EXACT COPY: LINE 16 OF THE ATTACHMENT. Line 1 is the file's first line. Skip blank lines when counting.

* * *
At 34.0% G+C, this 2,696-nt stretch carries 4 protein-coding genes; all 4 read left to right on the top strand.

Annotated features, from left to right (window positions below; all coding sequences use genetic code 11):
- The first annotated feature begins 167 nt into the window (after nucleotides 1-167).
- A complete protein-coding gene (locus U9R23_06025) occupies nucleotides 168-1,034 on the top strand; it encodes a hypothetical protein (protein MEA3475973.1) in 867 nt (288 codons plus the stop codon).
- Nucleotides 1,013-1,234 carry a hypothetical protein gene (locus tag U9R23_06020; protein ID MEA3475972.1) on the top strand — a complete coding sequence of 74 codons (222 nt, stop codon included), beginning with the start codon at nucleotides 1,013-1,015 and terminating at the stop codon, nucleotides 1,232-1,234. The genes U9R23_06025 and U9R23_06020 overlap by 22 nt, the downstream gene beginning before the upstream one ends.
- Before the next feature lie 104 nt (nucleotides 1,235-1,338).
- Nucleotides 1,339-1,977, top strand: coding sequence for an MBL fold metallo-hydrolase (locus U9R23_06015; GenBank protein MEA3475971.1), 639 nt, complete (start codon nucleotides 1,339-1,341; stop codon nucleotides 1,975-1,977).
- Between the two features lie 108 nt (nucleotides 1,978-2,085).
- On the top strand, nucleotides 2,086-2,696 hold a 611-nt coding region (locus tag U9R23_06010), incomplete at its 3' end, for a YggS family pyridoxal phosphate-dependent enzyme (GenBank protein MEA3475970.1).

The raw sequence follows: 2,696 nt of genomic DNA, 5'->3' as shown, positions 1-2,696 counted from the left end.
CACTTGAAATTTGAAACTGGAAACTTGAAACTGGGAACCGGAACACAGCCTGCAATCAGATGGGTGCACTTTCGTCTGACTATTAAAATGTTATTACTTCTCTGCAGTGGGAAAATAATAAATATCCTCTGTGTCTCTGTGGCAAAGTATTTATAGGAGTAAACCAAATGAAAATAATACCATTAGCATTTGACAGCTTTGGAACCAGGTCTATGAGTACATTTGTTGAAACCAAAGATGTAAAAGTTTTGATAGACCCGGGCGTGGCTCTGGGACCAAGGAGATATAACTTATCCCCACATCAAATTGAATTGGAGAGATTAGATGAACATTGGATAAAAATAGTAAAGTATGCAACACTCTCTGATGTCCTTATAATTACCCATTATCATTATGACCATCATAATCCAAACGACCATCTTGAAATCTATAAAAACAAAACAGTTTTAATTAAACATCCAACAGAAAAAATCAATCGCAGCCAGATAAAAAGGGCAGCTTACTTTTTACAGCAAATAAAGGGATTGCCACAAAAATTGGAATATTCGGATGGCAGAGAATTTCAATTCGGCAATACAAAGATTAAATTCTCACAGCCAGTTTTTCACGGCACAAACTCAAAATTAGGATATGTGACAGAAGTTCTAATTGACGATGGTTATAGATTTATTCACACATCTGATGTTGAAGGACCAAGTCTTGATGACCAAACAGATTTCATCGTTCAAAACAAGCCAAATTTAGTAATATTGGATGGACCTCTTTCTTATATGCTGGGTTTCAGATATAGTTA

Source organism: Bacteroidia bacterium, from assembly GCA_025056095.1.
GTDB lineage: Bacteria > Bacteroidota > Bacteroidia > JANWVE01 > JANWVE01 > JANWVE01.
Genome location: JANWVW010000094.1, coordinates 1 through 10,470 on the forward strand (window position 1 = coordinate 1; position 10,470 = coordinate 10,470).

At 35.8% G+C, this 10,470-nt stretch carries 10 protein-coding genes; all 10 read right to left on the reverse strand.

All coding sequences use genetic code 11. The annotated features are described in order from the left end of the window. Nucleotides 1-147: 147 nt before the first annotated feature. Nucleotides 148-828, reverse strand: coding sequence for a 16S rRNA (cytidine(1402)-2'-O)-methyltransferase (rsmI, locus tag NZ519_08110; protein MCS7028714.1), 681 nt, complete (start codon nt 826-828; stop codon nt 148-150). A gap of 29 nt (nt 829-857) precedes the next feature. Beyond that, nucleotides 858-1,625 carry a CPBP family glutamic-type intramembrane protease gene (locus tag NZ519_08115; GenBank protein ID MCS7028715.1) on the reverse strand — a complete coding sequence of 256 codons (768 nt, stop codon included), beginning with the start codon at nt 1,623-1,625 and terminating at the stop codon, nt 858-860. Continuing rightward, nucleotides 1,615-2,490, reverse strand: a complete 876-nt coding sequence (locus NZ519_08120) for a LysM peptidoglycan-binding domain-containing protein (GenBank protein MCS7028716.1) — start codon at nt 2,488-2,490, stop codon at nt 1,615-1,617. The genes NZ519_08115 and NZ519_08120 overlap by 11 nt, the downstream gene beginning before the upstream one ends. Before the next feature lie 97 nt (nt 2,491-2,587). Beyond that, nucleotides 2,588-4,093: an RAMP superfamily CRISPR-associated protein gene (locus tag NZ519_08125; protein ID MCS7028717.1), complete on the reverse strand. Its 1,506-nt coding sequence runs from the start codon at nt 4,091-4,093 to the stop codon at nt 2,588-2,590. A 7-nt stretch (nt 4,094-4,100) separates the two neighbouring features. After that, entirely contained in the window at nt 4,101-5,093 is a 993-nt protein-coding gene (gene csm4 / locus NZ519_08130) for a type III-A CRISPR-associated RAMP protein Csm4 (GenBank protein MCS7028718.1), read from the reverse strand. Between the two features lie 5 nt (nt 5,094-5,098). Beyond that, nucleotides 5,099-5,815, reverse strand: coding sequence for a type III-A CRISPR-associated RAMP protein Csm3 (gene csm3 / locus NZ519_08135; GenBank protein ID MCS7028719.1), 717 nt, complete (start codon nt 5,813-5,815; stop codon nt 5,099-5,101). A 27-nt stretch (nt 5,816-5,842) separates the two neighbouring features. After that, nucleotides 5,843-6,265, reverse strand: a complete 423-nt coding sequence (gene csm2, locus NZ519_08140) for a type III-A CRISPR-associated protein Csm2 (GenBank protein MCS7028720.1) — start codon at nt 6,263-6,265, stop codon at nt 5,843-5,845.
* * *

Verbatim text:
All coding sequences use genetic code 11. The annotated features are described in order from the left end of the window. Nucleotides 1-147: 147 nt before the first annotated feature. Nucleotides 148-828, reverse strand: coding sequence for a 16S rRNA (cytidine(1402)-2'-O)-methyltransferase (rsmI, locus tag NZ519_08110; protein MCS7028714.1), 681 nt, complete (start codon nt 826-828; stop codon nt 148-150). A gap of 29 nt (nt 829-857) precedes the next feature. Beyond that, nucleotides 858-1,625 carry a CPBP family glutamic-type intramembrane protease gene (locus tag NZ519_08115; GenBank protein ID MCS7028715.1) on the reverse strand — a complete coding sequence of 256 codons (768 nt, stop codon included), beginning with the start codon at nt 1,623-1,625 and terminating at the stop codon, nt 858-860. Continuing rightward, nucleotides 1,615-2,490, reverse strand: a complete 876-nt coding sequence (locus NZ519_08120) for a LysM peptidoglycan-binding domain-containing protein (GenBank protein MCS7028716.1) — start codon at nt 2,488-2,490, stop codon at nt 1,615-1,617. The genes NZ519_08115 and NZ519_08120 overlap by 11 nt, the downstream gene beginning before the upstream one ends. Before the next feature lie 97 nt (nt 2,491-2,587). Beyond that, nucleotides 2,588-4,093: an RAMP superfamily CRISPR-associated protein gene (locus tag NZ519_08125; protein ID MCS7028717.1), complete on the reverse strand. Its 1,506-nt coding sequence runs from the start codon at nt 4,091-4,093 to the stop codon at nt 2,588-2,590. A 7-nt stretch (nt 4,094-4,100) separates the two neighbouring features. After that, entirely contained in the window at nt 4,101-5,093 is a 993-nt protein-coding gene (gene csm4 / locus NZ519_08130) for a type III-A CRISPR-associated RAMP protein Csm4 (GenBank protein MCS7028718.1), read from the reverse strand. Between the two features lie 5 nt (nt 5,094-5,098). Beyond that, nucleotides 5,099-5,815, reverse strand: coding sequence for a type III-A CRISPR-associated RAMP protein Csm3 (gene csm3 / locus NZ519_08135; GenBank protein ID MCS7028719.1), 717 nt, complete (start codon nt 5,813-5,815; stop codon nt 5,099-5,101). A 27-nt stretch (nt 5,816-5,842) separates the two neighbouring features. After that, nucleotides 5,843-6,265, reverse strand: a complete 423-nt coding sequence (gene csm2, locus NZ519_08140) for a type III-A CRISPR-associated protein Csm2 (GenBank protein MCS7028720.1) — start codon at nt 6,263-6,265, stop codon at nt 5,843-5,845.